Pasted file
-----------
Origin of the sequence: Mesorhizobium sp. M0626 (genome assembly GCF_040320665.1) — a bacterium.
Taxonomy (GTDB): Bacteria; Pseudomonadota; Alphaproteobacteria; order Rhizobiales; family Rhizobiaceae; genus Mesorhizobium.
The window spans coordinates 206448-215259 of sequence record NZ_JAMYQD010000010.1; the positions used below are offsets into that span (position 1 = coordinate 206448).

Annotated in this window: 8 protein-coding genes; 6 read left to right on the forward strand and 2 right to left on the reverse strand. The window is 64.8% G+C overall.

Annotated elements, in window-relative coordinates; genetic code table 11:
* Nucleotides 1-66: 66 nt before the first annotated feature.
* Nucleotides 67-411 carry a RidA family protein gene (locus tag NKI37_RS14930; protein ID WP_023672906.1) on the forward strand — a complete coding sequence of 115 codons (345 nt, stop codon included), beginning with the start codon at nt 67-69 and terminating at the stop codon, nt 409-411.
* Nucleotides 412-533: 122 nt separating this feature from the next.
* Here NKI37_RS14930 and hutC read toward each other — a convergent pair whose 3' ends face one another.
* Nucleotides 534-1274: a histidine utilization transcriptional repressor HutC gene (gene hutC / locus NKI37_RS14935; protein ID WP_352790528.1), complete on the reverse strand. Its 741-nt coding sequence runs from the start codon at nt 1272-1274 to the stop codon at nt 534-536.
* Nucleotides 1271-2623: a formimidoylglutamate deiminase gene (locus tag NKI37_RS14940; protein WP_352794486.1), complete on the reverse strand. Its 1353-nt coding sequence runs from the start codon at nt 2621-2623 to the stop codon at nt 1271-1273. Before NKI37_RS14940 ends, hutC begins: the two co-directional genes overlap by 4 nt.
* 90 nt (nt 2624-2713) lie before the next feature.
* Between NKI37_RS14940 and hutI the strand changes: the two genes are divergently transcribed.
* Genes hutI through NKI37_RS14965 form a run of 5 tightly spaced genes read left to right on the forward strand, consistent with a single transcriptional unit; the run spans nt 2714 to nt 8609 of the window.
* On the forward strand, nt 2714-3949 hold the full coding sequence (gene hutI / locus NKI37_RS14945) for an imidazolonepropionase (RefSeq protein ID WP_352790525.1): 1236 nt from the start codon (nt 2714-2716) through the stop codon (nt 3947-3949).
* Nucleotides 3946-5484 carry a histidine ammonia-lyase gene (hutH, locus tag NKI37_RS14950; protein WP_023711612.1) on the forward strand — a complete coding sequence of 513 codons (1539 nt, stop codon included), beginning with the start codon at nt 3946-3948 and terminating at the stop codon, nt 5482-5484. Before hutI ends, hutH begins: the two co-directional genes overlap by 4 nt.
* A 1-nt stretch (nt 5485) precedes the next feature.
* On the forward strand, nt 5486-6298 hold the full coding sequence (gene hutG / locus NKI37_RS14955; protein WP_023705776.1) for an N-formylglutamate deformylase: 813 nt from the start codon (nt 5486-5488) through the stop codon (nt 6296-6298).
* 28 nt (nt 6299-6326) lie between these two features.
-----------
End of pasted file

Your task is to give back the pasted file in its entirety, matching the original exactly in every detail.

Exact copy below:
Origin of the sequence: Mesorhizobium sp. M0626 (genome assembly GCF_040320665.1) — a bacterium.
Taxonomy (GTDB): Bacteria; Pseudomonadota; Alphaproteobacteria; order Rhizobiales; family Rhizobiaceae; genus Mesorhizobium.
The window spans coordinates 206448-215259 of sequence record NZ_JAMYQD010000010.1; the positions used below are offsets into that span (position 1 = coordinate 206448).

Annotated in this window: 8 protein-coding genes; 6 read left to right on the forward strand and 2 right to left on the reverse strand. The window is 64.8% G+C overall.

Annotated elements, in window-relative coordinates; genetic code table 11:
* Nucleotides 1-66: 66 nt before the first annotated feature.
* Nucleotides 67-411 carry a RidA family protein gene (locus tag NKI37_RS14930; protein ID WP_023672906.1) on the forward strand — a complete coding sequence of 115 codons (345 nt, stop codon included), beginning with the start codon at nt 67-69 and terminating at the stop codon, nt 409-411.
* Nucleotides 412-533: 122 nt separating this feature from the next.
* Here NKI37_RS14930 and hutC read toward each other — a convergent pair whose 3' ends face one another.
* Nucleotides 534-1274: a histidine utilization transcriptional repressor HutC gene (gene hutC / locus NKI37_RS14935; protein ID WP_352790528.1), complete on the reverse strand. Its 741-nt coding sequence runs from the start codon at nt 1272-1274 to the stop codon at nt 534-536.
* Nucleotides 1271-2623: a formimidoylglutamate deiminase gene (locus tag NKI37_RS14940; protein WP_352794486.1), complete on the reverse strand. Its 1353-nt coding sequence runs from the start codon at nt 2621-2623 to the stop codon at nt 1271-1273. Before NKI37_RS14940 ends, hutC begins: the two co-directional genes overlap by 4 nt.
* 90 nt (nt 2624-2713) lie before the next feature.
* Between NKI37_RS14940 and hutI the strand changes: the two genes are divergently transcribed.
* Genes hutI through NKI37_RS14965 form a run of 5 tightly spaced genes read left to right on the forward strand, consistent with a single transcriptional unit; the run spans nt 2714 to nt 8609 of the window.
* On the forward strand, nt 2714-3949 hold the full coding sequence (gene hutI / locus NKI37_RS14945) for an imidazolonepropionase (RefSeq protein ID WP_352790525.1): 1236 nt from the start codon (nt 2714-2716) through the stop codon (nt 3947-3949).
* Nucleotides 3946-5484 carry a histidine ammonia-lyase gene (hutH, locus tag NKI37_RS14950; protein WP_023711612.1) on the forward strand — a complete coding sequence of 513 codons (1539 nt, stop codon included), beginning with the start codon at nt 3946-3948 and terminating at the stop codon, nt 5482-5484. Before hutI ends, hutH begins: the two co-directional genes overlap by 4 nt.
* A 1-nt stretch (nt 5485) precedes the next feature.
* On the forward strand, nt 5486-6298 hold the full coding sequence (gene hutG / locus NKI37_RS14955; protein WP_023705776.1) for an N-formylglutamate deformylase: 813 nt from the start codon (nt 5486-5488) through the stop codon (nt 6296-6298).
* 28 nt (nt 6299-6326) lie between these two features.